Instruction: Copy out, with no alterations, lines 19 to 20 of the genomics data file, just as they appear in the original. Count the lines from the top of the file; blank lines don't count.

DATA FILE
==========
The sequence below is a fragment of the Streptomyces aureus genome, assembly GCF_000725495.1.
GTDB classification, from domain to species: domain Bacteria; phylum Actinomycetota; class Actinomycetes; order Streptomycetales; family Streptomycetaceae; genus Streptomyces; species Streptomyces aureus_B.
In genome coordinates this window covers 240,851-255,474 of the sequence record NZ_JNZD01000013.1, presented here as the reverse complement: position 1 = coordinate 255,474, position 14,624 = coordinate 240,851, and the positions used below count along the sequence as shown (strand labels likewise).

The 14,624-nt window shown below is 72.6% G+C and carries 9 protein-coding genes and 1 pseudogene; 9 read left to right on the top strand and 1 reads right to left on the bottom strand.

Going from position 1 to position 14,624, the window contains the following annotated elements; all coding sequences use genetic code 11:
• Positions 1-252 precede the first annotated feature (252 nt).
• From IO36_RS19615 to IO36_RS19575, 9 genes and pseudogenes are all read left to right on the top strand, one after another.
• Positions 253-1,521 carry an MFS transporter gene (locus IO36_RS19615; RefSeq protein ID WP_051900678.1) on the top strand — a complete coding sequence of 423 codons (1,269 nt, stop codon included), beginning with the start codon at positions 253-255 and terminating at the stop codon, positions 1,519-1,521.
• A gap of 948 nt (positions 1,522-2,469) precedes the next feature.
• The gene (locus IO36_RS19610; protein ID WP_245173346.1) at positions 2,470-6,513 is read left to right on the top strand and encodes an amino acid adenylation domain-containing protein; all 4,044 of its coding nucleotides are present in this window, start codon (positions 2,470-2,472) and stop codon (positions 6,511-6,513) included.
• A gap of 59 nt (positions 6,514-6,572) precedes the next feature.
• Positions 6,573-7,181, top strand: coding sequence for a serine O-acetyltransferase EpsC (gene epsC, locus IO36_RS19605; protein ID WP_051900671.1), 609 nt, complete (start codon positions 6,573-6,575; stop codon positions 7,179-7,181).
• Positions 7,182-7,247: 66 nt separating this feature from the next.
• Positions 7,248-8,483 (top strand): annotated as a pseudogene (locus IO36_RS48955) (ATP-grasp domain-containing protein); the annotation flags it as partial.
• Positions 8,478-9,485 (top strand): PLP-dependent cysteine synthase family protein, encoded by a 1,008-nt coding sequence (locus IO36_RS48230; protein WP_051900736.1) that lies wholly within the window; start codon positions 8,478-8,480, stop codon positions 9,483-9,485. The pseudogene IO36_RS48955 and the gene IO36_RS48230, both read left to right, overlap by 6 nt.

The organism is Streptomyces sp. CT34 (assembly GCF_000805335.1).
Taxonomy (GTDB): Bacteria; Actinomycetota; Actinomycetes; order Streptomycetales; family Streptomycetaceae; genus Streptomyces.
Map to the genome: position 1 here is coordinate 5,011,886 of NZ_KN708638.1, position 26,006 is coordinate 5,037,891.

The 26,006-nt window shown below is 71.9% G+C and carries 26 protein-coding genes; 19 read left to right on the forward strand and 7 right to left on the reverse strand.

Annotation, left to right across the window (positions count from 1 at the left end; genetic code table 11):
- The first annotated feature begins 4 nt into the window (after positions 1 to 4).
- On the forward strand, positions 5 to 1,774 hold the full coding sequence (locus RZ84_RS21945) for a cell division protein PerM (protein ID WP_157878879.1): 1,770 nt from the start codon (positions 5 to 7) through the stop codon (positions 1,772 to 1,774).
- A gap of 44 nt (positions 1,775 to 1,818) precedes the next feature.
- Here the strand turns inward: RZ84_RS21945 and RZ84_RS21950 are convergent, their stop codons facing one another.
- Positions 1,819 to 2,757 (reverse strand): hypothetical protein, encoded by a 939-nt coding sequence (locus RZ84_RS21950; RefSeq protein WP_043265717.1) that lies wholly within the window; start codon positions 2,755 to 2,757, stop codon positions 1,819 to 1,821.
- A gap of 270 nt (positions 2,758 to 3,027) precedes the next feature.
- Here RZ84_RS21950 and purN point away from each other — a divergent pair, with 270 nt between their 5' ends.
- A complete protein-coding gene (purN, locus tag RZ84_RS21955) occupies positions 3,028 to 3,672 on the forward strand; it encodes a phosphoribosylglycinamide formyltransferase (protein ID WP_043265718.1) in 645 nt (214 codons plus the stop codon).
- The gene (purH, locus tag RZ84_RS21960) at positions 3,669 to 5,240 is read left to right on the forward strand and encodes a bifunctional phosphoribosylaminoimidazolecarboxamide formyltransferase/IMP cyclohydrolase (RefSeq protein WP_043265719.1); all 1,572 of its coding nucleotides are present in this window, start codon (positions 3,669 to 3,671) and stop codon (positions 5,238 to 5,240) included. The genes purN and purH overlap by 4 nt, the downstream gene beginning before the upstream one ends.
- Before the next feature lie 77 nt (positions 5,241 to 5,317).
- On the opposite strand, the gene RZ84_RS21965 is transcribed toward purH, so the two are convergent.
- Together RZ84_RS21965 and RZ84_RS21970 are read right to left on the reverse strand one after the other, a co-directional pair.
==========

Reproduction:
The 26,006-nt window shown below is 71.9% G+C and carries 26 protein-coding genes; 19 read left to right on the forward strand and 7 right to left on the reverse strand.

Annotation, left to right across the window (positions count from 1 at the left end; genetic code table 11):